Community Service kudos went to the Learn to Stop Bullying/Ability Awareness Project float. The Laguna Beach non-profit provides anti-bullying education. The entry included a performance by Junko Cheng and Maya Fischbein singing “Waves of Freedom,” written by Laguna Beach resident Shadi Pourkashef, who founded the local non-profit. 

The entry honored 50 children who have died by suicide after relentless bullying, said Sandy Thornton who supports the group. 

Ebell Club came in second in the category. The club is one of the oldest non-profits in Laguna Beach and the first group to fund a scholarship to Laguna Beach High School graduates.

Laguna Woods Senior Clown Alley was awarded third place.

No contest for the Novelty Commercial: Ralphs was the lone winner.

Three categories for vehicles rounded out the winners.

Jim and Sandy Gillam copped first place in the Antique Category for LAM, followed by Main Street’s second award for a car owned by Perkins. 

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Skipper Carillo had a home run day at the Parade

The Rotary Club drove off with first place in the Classic Auto category. Second place went to three-time winner Laguna Art Museum and third was awarded to No Square Theatre’s, entry owned by Pat Quilter

Top prize for contemporary autos went to Laguna Food Pantry. Dr. Korey Jorgensen, one of the Pantry’s “paraders” gave a shout out to U.S Bank, which has a drop-off food bin on the premises for always appreciated donations.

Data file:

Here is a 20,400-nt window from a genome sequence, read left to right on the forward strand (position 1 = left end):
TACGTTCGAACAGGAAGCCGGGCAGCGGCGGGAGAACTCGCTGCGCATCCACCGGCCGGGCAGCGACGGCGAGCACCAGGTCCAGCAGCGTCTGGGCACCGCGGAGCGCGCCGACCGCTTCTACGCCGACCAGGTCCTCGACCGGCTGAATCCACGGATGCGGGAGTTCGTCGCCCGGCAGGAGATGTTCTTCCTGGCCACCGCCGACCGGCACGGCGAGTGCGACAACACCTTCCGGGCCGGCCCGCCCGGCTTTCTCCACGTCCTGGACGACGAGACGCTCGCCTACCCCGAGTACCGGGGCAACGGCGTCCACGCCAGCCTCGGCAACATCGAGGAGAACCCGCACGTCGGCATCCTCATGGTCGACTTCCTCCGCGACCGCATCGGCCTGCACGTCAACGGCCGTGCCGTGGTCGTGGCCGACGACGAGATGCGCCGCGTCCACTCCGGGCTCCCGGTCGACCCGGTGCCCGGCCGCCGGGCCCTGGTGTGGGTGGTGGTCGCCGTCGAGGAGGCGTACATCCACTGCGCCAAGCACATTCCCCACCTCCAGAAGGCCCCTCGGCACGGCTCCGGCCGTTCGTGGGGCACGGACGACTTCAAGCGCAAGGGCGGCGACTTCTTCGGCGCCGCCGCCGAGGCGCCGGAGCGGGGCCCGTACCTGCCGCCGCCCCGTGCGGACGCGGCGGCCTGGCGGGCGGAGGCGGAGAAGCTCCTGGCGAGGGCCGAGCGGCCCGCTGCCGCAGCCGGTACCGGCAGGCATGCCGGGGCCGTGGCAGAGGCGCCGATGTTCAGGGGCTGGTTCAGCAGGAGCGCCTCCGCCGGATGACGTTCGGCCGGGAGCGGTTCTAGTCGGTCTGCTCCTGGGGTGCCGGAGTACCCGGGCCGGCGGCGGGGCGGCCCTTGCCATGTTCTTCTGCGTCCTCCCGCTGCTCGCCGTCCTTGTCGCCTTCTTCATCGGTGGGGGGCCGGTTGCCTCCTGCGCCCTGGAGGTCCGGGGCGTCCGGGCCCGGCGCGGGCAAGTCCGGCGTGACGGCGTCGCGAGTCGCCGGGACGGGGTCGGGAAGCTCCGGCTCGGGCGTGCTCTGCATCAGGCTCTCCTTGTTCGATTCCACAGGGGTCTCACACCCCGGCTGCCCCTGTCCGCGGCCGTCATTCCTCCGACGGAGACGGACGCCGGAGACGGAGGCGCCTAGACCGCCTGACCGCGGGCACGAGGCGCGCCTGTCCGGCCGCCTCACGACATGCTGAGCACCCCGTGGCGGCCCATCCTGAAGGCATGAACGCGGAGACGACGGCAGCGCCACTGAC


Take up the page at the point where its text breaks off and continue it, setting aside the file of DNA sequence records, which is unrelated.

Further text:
Laguna Beach Life Guards won second place; with third place going to the multiple winning Water District.

Parade honorees, who rode the parade route early, cheered on the entries at the reviewing stand. 2018 honorees included Honored Patriot George Ciampa, Citizen of the Year Heidi Miller, Junior Citizens of the Year Marisa Schatz and Joseph Ravenna, Laguna Art Museum Artists of the Year, and Athletes of the Year the Laguna Beach Water Polo Club’s 10-and-under, 12-and-under and 14-and-under girls teams that won titles during last summer’s Junior Olympics. 

They were joined Sandi Werthe, who deserves an award for her years of outstanding effort on behalf of the parade and by everybody’s favorite Lagunan: Skipper Carrillo.

Skipper’s catchwords say it all. It was a “Home Run Day.” 

But wait – there’s more. You will find advance notice of all the fun and interesting stuff for visitors or residents to do in Laguna by reading 


See below for more beautiful captures by Mary Hurlbut from this year’s Patriots Day Parade

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Swirls and purples make for a sensational sunset

Photos by Scott Brashier

What do you see in the swirls?

A volcanically beautiful sunset